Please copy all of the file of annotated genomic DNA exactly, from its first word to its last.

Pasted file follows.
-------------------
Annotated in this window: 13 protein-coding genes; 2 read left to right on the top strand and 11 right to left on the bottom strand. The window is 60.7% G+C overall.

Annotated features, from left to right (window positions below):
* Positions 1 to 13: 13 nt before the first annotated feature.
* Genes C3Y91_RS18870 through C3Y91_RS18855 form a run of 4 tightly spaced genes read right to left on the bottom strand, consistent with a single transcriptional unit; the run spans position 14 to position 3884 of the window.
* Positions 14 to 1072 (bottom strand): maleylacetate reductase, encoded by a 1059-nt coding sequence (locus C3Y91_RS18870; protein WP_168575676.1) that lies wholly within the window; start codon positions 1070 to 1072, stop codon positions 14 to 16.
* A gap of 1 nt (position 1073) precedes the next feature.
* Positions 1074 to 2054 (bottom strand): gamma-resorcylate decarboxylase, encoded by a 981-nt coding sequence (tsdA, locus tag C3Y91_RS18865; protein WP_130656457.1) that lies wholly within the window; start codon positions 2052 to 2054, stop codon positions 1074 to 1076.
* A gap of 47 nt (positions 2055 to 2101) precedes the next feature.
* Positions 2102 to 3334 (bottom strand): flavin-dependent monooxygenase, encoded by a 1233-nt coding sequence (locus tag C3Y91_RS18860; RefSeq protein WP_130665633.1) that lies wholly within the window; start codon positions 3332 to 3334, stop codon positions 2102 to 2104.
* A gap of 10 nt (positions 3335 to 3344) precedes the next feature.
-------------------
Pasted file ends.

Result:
Annotated in this window: 13 protein-coding genes; 2 read left to right on the top strand and 11 right to left on the bottom strand. The window is 60.7% G+C overall.

Annotated features, from left to right (window positions below):
* Positions 1 to 13: 13 nt before the first annotated feature.
* Genes C3Y91_RS18870 through C3Y91_RS18855 form a run of 4 tightly spaced genes read right to left on the bottom strand, consistent with a single transcriptional unit; the run spans position 14 to position 3884 of the window.
* Positions 14 to 1072 (bottom strand): maleylacetate reductase, encoded by a 1059-nt coding sequence (locus C3Y91_RS18870; protein WP_168575676.1) that lies wholly within the window; start codon positions 1070 to 1072, stop codon positions 14 to 16.
* A gap of 1 nt (position 1073) precedes the next feature.
* Positions 1074 to 2054 (bottom strand): gamma-resorcylate decarboxylase, encoded by a 981-nt coding sequence (tsdA, locus tag C3Y91_RS18865; protein WP_130656457.1) that lies wholly within the window; start codon positions 2052 to 2054, stop codon positions 1074 to 1076.
* A gap of 47 nt (positions 2055 to 2101) precedes the next feature.
* Positions 2102 to 3334 (bottom strand): flavin-dependent monooxygenase, encoded by a 1233-nt coding sequence (locus tag C3Y91_RS18860; RefSeq protein WP_130665633.1) that lies wholly within the window; start codon positions 3332 to 3334, stop codon positions 2102 to 2104.
* A gap of 10 nt (positions 3335 to 3344) precedes the next feature.